When NFTs started popping up in my news feed, I knew immediately it was something I wanted in on. The idea of connecting directly to my collectors as opposed to a third party who watered down the connection was attractive to me on so many levels.
I started creating NFTs as I got more interested in the space. The more I created the more I got excited about all that the metaverse opens up for us as artists. Simply, I just loved how I was able to bring these pieces to new life so I took a chance on introducing them first.
Do you think we're experiencing a creative renaissance on the internet?
I honestly love it. Creativity lies in all of us. And if the Internet is allowing more creativity to flow into our world that can only mean good things for our future. The world is a weird place in this moment in time. If creativity falls at the epicenter of our “new normal” culture I’m excited for the world my children are stepping into.
I think and hope that NFTs and blockchain technology allow for a new version of ownership and digital interaction that will last.
What opportunities do you think NFTs present for street artists? How is releasing a digital artwork different from the other art you make?
Some of the most thought provoking art I have ever experienced has been on the street here in NYC and I believe street artists have an inherent love for sharing their art with the world. This question makes legendary street photographer Ricky Powell. He was a friend and true artist who captured the streets of NYC in the most authentic way possible. His work taught me that reality is what makes art feel decadent, close, vibrant. I would’ve loved to hear his thoughts on NFTs.
Much like the streets of NYC, my work is heavily layered and is a balance of grit and glam. I tend to be rather aggressive with my work, throwing paint, scraping back layers, and lighting the surface on fire. I’m a bit like the Swedish chef from the muppets (if he were a painter) and then I switch gears and incorporate mirror-polished metals as part of the foreground. Because the work is so layered and reflective, I feel like it’s something that needs to be experienced in physical form. NFTs allow me to showcase the process in motion as part of the art. As an artist who gets very deep in the process, being able to share that is a very big deal to me.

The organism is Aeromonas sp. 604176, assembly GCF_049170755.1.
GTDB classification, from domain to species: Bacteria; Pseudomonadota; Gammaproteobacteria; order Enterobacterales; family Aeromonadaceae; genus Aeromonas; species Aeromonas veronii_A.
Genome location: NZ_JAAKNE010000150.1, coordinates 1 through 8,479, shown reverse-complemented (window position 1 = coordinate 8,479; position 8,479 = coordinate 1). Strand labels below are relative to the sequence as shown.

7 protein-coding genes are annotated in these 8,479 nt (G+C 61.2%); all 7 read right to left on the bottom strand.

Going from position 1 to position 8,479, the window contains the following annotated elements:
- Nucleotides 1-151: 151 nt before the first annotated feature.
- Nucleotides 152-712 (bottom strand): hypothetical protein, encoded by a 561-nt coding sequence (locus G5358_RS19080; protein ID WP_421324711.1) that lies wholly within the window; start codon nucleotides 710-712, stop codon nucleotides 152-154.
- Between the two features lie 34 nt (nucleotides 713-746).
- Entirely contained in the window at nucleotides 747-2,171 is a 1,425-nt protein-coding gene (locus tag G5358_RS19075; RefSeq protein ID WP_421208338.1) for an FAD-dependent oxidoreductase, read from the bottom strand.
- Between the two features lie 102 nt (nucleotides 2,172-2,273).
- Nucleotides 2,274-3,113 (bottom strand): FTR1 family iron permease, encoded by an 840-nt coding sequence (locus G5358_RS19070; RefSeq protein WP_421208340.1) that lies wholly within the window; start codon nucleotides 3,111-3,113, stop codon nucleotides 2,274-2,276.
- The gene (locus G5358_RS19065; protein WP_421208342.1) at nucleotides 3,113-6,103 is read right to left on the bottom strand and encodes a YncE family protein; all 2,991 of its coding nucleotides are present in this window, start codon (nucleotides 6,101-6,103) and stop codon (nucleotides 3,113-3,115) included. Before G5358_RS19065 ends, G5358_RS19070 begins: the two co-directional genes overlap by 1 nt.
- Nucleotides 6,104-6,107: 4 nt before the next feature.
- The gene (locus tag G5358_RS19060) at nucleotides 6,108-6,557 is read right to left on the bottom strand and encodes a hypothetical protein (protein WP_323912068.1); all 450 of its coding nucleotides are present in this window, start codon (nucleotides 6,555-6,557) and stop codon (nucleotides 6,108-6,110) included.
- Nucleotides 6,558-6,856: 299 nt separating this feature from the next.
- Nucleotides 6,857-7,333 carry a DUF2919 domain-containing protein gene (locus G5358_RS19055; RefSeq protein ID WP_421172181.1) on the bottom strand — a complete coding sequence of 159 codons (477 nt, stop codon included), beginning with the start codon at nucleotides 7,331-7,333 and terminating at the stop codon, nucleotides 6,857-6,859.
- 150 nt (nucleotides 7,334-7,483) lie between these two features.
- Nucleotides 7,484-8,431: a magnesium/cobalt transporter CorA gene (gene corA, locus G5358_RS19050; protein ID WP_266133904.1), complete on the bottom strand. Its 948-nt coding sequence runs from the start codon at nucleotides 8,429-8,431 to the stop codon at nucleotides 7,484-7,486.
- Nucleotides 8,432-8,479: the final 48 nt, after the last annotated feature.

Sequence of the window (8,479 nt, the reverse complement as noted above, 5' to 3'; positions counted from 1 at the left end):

What are some of your observations about the emerging behaviors in the NFT community?
It’s truly a modern space and it’s been very refreshing to explore. The traditional art world can be both intimidating and dismissive to many artists. When I came up in the art world, nobody seemed to have the time to advise emerging artists. It was a real sink or swim world. However, in the NFT space, I see artists elevating other artists. I spent 3 months on clubhouse just listening in on the NFT rooms and the level of support that I have witnessed between artists has been inspiring.
I also see a space where female artists are celebrated and honestly killing it. I’m hoping this is indicative of a burgeoning bigger world where equity is the norm.
What do you think digital art collecting will look like in the future?
I am no futurist, but I can say that having your own personal museum that can be stored on your phone in your pocket sounds pretty rad to me. Is the metaverse ready for an NFT Good Luck Dry Cleaners?
On 6.14, Jeremy will drop 2 works on Portion. Preview the pieces here.